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Visual Information Processing Paper

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Visual Information Processing Paper
Laura Nancy Vargas
PSYCH/64
December 2, 2013
Holly Berry Perception Paper
Humans have a unique and wonderful device in how one sees. The eye and brain work together to turn the world into visual data one’s brain can understand and use. There are some eye conditions that inhibit the sight or the recognition of the shapes one sees. Research continues to overcome these conditions as well as to further understand the biochemical reaction that gives humans the sight and understanding one has of visual data. Included in the paper are some of the latest research methods.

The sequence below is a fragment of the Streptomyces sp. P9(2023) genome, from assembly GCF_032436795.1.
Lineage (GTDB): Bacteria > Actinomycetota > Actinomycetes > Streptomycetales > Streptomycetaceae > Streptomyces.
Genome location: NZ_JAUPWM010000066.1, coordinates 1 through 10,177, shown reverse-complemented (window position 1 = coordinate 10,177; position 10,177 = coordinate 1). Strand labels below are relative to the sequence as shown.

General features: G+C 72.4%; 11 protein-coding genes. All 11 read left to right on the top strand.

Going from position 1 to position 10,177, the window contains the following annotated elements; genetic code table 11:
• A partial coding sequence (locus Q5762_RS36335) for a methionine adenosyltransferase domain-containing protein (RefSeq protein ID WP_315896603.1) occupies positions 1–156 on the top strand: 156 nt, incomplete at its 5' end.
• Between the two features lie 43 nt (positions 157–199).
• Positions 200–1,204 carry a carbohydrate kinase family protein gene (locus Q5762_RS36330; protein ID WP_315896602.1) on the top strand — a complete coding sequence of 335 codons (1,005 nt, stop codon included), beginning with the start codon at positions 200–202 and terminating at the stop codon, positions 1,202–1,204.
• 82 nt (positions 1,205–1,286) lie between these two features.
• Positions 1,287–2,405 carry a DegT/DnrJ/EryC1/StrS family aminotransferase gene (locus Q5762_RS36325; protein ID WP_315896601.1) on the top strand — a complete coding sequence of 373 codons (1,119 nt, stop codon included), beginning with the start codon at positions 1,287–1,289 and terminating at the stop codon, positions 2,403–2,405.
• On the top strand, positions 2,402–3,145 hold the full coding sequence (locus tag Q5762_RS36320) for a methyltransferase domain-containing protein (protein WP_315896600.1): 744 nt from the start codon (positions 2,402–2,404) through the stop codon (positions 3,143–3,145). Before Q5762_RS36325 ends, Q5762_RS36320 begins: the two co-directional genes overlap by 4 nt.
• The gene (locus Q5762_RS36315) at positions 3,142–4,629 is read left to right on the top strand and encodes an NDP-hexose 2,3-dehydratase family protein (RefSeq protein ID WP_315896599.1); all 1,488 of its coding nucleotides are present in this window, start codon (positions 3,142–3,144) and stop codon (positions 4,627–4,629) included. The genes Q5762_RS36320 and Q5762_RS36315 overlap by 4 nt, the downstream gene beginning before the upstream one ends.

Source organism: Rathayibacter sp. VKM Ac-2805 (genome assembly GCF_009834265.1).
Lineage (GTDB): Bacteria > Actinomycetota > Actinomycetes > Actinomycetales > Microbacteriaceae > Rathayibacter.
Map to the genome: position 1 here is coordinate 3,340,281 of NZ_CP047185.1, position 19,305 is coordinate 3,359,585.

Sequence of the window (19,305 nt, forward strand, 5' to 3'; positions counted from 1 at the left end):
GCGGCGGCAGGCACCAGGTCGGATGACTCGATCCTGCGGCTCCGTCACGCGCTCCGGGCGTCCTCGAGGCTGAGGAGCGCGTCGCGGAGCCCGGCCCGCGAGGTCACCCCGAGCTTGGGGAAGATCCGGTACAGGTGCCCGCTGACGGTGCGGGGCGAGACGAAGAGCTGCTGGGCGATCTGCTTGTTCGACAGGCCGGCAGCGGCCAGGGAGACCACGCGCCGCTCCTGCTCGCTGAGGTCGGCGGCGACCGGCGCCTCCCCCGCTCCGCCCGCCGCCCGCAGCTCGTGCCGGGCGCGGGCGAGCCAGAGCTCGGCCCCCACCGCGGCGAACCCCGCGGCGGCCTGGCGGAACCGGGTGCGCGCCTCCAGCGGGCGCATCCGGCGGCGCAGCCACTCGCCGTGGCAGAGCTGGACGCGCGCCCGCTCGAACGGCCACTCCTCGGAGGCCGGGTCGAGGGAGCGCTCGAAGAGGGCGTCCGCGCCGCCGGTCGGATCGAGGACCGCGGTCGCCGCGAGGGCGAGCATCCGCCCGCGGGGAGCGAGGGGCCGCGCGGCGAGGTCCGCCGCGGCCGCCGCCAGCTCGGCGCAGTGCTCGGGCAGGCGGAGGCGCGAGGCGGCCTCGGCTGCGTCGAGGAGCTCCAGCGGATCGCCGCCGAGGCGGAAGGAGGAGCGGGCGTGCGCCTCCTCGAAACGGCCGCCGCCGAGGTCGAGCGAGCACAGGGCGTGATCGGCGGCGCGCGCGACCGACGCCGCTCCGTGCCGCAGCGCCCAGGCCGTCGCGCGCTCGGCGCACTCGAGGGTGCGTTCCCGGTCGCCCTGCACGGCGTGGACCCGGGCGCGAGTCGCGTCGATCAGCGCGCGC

Describe Visual Information Processing The way a human eye and brain works together to produce visual data understandable to the brain is through a biochemical reaction to light turned into neural impulses by the brain. The section of the brain dedicated to interpreting vision is the visual cortex. . Light passes through the lens and the vitreous humor and falls on the retina at the back of the eye (J.R. Anderson, 2009, pg. 34). The retina includes the light sensing or photoreceptor cells. These cells change physical shape when exposed to light. The photoreceptor cells are of two kinds; rods and cones. At this point the photochemical process occurs that turns the information of the light, including shapes, texture, color, orientation, and depth, into neural impulses. Rods are the cells that when exposed to less light energy are responsible for less sharp images, the kind one sees at night. Cones are responsible for seeing color, acuity, and high-resolution vision. Cones are in one part of the back of the eye, or retina, which is called the fovea. Moving one’s eye to focus on an object is to allow light to fall on the fovea, which sends high-resolution images to the brain. The next major section involved in sight is the optic nerve made up of bipolar cells

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